The Digital Diaspora Family Reunion Roadshow wrapped up its’ final city-wide tour funded by the Rockefeller Foundation NYC Cultural Innovation Fund when visiting a New York borough most personal to creator and filmmaker Thomas Allen Harris – the Bronx!
We invited the community to bring their personal photographs to the Bronx Museum of the Arts, and share their stories of growing up in the Bronx, illuminating a personal history of the borough.
Many came with photographs of their childhood as well as from their own family history, all based in the Bronx community. Lea Wolinetz’ family were holocaust survivors from Poland and had moved directly to the Bronx after the war, where her mother, Paula Siegel, went on to become the President of the Parents Association of PS 75. Lea had presented a photograph of her parents during a meet at the Concourse Plaza Hotel in the late 50s, as well as of herself at the age of 4 during a play at the MacLevy Dance Studios.
Pamela Sporn‘s family was originally from Brownsville before moving to the Bronx after receiving a recommendation to move to “higher ground”. She presented photographs of her father, Paul Sporn, both as an infant as well as in his WWII uniform – through him, she learned many stories of growing up in the Bronx during the 1930s, playing “Train-o” with the neighborhood kids (a game her husband later remembered as “Beat the Man”).
These stories and more created unexpected surprises, reestablishing old friendships and family connections among those that had attended this Roadshow event. Participant Trudy Erwin reestablished two long lost connections, having reconnected with Andrea Ramsey who was a childhood family friend, as well as Lea Wolinetz, a close friend through high school.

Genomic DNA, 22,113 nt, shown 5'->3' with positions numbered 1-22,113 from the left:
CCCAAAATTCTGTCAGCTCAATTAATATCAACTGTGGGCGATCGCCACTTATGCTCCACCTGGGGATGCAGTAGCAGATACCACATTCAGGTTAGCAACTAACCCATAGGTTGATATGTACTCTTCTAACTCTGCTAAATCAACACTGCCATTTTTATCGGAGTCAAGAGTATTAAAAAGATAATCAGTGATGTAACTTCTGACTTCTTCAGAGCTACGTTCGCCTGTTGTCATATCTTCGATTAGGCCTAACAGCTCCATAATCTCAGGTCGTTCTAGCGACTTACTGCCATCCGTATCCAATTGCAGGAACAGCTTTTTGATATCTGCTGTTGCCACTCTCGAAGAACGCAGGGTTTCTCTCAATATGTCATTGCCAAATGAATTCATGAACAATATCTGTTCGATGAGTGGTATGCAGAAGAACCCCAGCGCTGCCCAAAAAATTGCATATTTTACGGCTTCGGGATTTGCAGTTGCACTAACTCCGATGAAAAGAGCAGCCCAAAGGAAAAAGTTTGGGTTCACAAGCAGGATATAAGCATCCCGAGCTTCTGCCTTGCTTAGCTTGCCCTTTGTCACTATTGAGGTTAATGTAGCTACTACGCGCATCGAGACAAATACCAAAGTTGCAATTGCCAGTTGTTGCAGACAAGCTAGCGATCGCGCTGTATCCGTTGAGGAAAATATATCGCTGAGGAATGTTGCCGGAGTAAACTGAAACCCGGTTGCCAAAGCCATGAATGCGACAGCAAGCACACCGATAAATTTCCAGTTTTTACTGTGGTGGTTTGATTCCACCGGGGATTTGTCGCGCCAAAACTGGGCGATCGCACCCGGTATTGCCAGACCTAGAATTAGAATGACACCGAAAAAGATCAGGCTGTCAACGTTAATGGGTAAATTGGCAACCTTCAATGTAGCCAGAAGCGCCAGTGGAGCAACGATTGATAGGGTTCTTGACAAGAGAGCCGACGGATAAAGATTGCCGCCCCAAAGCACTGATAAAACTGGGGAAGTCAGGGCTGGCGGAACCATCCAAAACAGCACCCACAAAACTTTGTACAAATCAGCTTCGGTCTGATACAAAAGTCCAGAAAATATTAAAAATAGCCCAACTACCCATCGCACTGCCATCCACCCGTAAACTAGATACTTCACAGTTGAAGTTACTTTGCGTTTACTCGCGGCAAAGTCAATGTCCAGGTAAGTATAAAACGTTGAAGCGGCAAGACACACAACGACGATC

Along with the interaction of participants, there was a presentation given by Sam Goodman, Urban Planner at Bronx Borough President’s office who is a third-generation resident of the Grand Concourse. Goodman showcased a video clip of the history of the area around the Grand Concourse, bringing with it the idea of the Bronx as a borough of “constant reinvention”.
Producer Steve Zeitlin was also at the Bronx Roadshow presenting an excerpt from his 2006 documentary, “From Mambo to Hip-Hop: A South Bronx Tale” directed by Henry Chalfant. Their work brought to light a view of the development of music in the Latino community of the South Bronx, from the cultural Mambo scene in the 1940s up to the emergence of Hip-Hop in the 1970s. Steve Zeitlin is also founder and executive director of City Lore, and briefly introduced their project’s online user-generated community map called “City of Memory” – a map of personal stories and memories that are viewed on a physical geographical map of New York City.
To watch the news segment of the event covered by Bronx News 12, visit “‘Digital Family Reunion’ held at Bronx Museum of Art”.
To see more photos from the roadshow, visit our Flickr album.